In many ways, I agree with her speech and feel that much of what she said applies to me. I am speaking here today partially because I worked very hard the past four years and made school a priority. But I am also at the top of my class because I chose classes just because they would boost my GPA, because I am good at rote memorization, and because I test well. I played the game and I succeeded. But I know that my GPA really doesn’t define me, or any of us, because class ranking does not reveal how hard a worker you are, how special you are, how smart you are, what your talents are, or what you believe in. I agree with Ms. Goldson that as students, we need to “use our minds for innovation, rather than memorization, for creativity, rather than futile activity,” and I hope that those of you who dream of becoming teachers will fight for these changes in our education system.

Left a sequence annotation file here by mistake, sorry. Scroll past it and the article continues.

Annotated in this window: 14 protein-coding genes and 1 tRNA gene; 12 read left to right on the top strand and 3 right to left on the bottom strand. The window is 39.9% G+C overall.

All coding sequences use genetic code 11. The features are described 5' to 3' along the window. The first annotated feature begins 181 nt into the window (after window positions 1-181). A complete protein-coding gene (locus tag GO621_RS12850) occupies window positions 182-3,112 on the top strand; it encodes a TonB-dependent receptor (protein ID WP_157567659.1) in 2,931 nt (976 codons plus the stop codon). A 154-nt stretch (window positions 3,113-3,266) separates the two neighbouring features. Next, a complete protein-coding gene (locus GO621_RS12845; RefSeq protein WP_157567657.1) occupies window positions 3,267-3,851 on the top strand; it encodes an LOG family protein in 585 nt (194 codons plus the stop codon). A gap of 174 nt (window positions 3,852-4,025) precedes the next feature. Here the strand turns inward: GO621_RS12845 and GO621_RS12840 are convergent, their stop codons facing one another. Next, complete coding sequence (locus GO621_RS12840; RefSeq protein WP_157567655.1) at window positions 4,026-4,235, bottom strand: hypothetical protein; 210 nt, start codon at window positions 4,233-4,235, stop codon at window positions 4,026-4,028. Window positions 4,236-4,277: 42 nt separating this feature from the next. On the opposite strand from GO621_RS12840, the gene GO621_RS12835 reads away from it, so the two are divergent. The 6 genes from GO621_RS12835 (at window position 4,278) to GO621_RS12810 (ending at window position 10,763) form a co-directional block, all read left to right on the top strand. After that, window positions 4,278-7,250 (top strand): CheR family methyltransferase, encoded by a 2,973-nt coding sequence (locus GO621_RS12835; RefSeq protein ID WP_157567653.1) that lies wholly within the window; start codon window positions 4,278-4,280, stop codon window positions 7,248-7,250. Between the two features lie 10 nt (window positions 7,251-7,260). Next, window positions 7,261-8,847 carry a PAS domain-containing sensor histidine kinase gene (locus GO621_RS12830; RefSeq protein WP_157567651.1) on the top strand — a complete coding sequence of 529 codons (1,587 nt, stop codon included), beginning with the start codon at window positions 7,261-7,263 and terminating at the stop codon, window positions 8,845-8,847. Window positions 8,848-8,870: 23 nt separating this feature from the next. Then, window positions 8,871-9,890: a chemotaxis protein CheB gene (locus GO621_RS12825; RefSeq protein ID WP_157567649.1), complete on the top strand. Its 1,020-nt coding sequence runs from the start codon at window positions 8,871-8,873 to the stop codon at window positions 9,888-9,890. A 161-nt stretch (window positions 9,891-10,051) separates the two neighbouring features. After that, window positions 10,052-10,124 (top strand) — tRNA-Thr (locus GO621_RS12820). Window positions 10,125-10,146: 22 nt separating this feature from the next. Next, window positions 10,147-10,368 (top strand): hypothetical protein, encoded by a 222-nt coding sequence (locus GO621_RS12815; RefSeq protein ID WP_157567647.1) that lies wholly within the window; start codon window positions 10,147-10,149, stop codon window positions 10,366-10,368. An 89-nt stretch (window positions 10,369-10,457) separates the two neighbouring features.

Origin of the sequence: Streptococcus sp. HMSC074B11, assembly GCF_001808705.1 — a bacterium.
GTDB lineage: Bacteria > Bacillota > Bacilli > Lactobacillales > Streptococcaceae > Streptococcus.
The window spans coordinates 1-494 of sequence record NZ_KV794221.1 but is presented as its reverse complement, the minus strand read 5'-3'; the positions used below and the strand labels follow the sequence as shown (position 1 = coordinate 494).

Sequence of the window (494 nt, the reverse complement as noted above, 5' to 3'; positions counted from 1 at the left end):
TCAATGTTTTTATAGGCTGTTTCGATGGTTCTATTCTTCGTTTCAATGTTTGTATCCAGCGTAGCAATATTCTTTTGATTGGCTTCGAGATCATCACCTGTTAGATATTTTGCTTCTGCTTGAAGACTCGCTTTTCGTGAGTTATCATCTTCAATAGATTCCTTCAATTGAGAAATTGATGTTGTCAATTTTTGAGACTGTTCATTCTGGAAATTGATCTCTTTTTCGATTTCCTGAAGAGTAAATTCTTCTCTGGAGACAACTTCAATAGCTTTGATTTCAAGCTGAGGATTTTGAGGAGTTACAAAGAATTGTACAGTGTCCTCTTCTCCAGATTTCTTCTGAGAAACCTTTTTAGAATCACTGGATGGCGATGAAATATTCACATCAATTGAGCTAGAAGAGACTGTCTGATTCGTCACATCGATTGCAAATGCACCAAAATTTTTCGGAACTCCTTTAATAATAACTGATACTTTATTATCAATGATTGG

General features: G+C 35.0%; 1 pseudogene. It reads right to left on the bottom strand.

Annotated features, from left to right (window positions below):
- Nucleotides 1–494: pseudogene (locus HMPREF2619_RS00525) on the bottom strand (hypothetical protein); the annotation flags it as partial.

I know that many of you feel that you have had a similar experience to Ms. Goldson’s- that you haven’t truly learned anything the past four years and are now graduating feeling discouraged and disappointed. And to those of you who feel that way, I hope you go out into the world excited to learn and grow in a way that you weren’t able to in high school. But overall, my personal high school experience has been a positive one, and I have learned a tremendous amount because of the amazing, life-changing teachers I have been blessed to have the past four years.